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Review: Electra Glide in Blue

[Originally published in Movietone News 27, November 1973]

Film directors have come from many backgrounds, in the past more so than today; but with Electra Glide in Blue a new source has been tapped. James William Guercio is a prominent record producer. The influence of his background in the recording industry becomes immediately apparent when, in the first several minutes of the film, we witness a “suicide” while a weepy piano tune plays on a hand-cranked phonograph. Guercio has a feeling for music and film, and he blends both into an expressive statement. Certainly one of the most poetic of these expressions is a chase scene which begins slowly, the characters in floating telephoto shots seen through waves of heat rising from the pavement and the sands of the Arizona desert; with the addition of music to the soundtrack it becomes a ballet that moves inexorably toward its climax.

In a way, the whole film is a chase: Both main characters have a dream which they pursue and which, to some degree, dictates the course each will take. Both are motorcycle cops in a small Arizona town. Big John Wintergreen’s (Robert Blake) dream is of a transfer to Homicide, to become a detective, “to get paid for thinking.” Zipper’s (Billy “Green” Bush) is of owning “a real motorscooter,” an “Electra Glide in blue.” Zipper’s dream comes true and Big John’s very nearly does, but they both find that your fondest dream may, at the moment of realization, turn into a nightmare. John has to “do whatever’s right,” adhere to “P.P.P.” (proper police procedure), and kill Zipper, his partner and friend. With the final shot of Zipper’s death the film itself takes on a dreamlike quality that does not end until the film does.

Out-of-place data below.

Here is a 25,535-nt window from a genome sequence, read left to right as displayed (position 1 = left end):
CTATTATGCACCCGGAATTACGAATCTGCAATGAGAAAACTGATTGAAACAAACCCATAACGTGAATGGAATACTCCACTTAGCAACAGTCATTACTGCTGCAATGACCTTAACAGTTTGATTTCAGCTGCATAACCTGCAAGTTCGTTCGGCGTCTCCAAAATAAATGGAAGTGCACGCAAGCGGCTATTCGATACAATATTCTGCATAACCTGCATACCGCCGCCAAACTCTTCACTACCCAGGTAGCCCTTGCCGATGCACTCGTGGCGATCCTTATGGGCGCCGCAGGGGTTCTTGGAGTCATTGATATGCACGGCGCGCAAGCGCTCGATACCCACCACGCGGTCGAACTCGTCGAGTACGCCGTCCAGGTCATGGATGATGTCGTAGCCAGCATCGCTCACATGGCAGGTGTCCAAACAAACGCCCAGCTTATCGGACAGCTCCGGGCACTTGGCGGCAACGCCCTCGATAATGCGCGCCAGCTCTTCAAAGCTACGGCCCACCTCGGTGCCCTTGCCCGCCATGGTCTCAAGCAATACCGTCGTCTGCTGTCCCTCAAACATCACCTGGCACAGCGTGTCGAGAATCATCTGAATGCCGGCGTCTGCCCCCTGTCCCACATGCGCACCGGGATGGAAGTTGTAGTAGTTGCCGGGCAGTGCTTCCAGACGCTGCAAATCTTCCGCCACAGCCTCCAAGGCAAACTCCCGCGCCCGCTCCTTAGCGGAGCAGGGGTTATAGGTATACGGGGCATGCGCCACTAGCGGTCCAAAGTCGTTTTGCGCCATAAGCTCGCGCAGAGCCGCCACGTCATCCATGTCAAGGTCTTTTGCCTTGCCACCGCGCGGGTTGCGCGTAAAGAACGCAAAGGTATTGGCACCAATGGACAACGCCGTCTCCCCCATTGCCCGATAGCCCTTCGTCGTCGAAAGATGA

In this, as in the film as a whole, Conrad Hall’s photography is striking: lighted consistently in a low-key way that gives it a slightly otherworldly look. Monument Valley contributes substantially to this look and in its vastness adds a feeling of loneliness. This is most appropriate since loneliness is another theme of the movie: “Did you know loneliness’d kill you deader than a .357 Magnum?” Big John asks us, and at the end we see it kill him. With the death of his friend and the loss of his dream he dies emotionally; his clinical death is only a technicality. Following that death is eight minutes of music and the simplest of film techniques that in their blending repeat a slower, more measured rhythm that flows throughout the picture. Though individual scenes may have a faster, more conspicuous pacing, and though they occasionally lack smooth or meaningful transitions, this sub-rhythm serves to cement the film together. Unfortunately the majority of the audience tends to leave before the end of this eight minutes, and this (combined with the desire of most managers to leave the theater as early as possible) may mean that all or part of the conclusion may be removed after the film leaves its downtown run. Those who do not see this eight minutes have not seen James William Guercio’s signature.

Direction: James William Guercio. Screenplay: Robert Boris, after a story by Boris and Rupert Hitzig. Cinematography: Conrad Hall. Music: Guercio. Production: Guercio.
The Players: Robert Blake, Billy “Green” Bush, Mitchell Ryan, Elisha Cook, Jeannine Riley, Royal Dano.

Copyright © 1973 L.R. Pierre